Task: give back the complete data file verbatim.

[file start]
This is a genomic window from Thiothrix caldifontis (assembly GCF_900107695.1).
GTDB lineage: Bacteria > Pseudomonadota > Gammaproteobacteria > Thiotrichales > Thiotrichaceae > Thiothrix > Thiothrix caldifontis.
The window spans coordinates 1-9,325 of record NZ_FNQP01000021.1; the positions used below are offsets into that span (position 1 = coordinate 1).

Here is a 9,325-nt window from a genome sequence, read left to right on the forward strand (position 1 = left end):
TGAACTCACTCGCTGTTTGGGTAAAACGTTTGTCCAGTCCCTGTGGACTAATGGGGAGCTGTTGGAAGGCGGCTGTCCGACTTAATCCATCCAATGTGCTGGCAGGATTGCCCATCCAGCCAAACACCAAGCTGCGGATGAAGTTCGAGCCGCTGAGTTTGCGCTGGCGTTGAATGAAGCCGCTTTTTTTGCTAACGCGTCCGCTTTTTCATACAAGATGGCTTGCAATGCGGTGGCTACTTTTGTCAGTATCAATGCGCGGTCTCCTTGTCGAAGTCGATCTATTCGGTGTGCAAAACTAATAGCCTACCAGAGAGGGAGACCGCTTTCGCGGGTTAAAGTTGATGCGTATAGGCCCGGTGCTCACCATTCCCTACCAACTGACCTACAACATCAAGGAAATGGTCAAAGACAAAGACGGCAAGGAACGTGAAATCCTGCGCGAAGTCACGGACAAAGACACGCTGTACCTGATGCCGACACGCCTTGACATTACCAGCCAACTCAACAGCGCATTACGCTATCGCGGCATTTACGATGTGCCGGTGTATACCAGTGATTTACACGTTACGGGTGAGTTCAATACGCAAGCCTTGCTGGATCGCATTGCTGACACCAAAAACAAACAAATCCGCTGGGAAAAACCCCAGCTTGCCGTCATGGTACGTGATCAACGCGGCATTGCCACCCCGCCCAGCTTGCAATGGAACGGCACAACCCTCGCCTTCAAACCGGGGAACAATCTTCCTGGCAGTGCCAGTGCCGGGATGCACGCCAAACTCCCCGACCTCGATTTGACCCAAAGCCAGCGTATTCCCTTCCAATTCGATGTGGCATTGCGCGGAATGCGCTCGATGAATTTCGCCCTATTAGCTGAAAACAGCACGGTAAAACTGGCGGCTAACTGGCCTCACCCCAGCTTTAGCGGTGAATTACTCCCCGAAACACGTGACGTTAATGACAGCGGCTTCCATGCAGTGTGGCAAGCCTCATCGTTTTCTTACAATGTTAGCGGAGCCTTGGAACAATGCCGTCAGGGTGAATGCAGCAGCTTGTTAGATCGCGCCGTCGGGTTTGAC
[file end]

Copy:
This is a genomic window from Thiothrix caldifontis (assembly GCF_900107695.1).
GTDB lineage: Bacteria > Pseudomonadota > Gammaproteobacteria > Thiotrichales > Thiotrichaceae > Thiothrix > Thiothrix caldifontis.
The window spans coordinates 1-9,325 of record NZ_FNQP01000021.1; the positions used below are offsets into that span (position 1 = coordinate 1).

Here is a 9,325-nt window from a genome sequence, read left to right on the forward strand (position 1 = left end):
TGAACTCACTCGCTGTTTGGGTAAAACGTTTGTCCAGTCCCTGTGGACTAATGGGGAGCTGTTGGAAGGCGGCTGTCCGACTTAATCCATCCAATGTGCTGGCAGGATTGCCCATCCAGCCAAACACCAAGCTGCGGATGAAGTTCGAGCCGCTGAGTTTGCGCTGGCGTTGAATGAAGCCGCTTTTTTTGCTAACGCGTCCGCTTTTTCATACAAGATGGCTTGCAATGCGGTGGCTACTTTTGTCAGTATCAATGCGCGGTCTCCTTGTCGAAGTCGATCTATTCGGTGTGCAAAACTAATAGCCTACCAGAGAGGGAGACCGCTTTCGCGGGTTAAAGTTGATGCGTATAGGCCCGGTGCTCACCATTCCCTACCAACTGACCTACAACATCAAGGAAATGGTCAAAGACAAAGACGGCAAGGAACGTGAAATCCTGCGCGAAGTCACGGACAAAGACACGCTGTACCTGATGCCGACACGCCTTGACATTACCAGCCAACTCAACAGCGCATTACGCTATCGCGGCATTTACGATGTGCCGGTGTATACCAGTGATTTACACGTTACGGGTGAGTTCAATACGCAAGCCTTGCTGGATCGCATTGCTGACACCAAAAACAAACAAATCCGCTGGGAAAAACCCCAGCTTGCCGTCATGGTACGTGATCAACGCGGCATTGCCACCCCGCCCAGCTTGCAATGGAACGGCACAACCCTCGCCTTCAAACCGGGGAACAATCTTCCTGGCAGTGCCAGTGCCGGGATGCACGCCAAACTCCCCGACCTCGATTTGACCCAAAGCCAGCGTATTCCCTTCCAATTCGATGTGGCATTGCGCGGAATGCGCTCGATGAATTTCGCCCTATTAGCTGAAAACAGCACGGTAAAACTGGCGGCTAACTGGCCTCACCCCAGCTTTAGCGGTGAATTACTCCCCGAAACACGTGACGTTAATGACAGCGGCTTCCATGCAGTGTGGCAAGCCTCATCGTTTTCTTACAATGTTAGCGGAGCCTTGGAACAATGCCGTCAGGGTGAATGCAGCAGCTTGTTAGATCGCGCCGTCGGGTTTGAC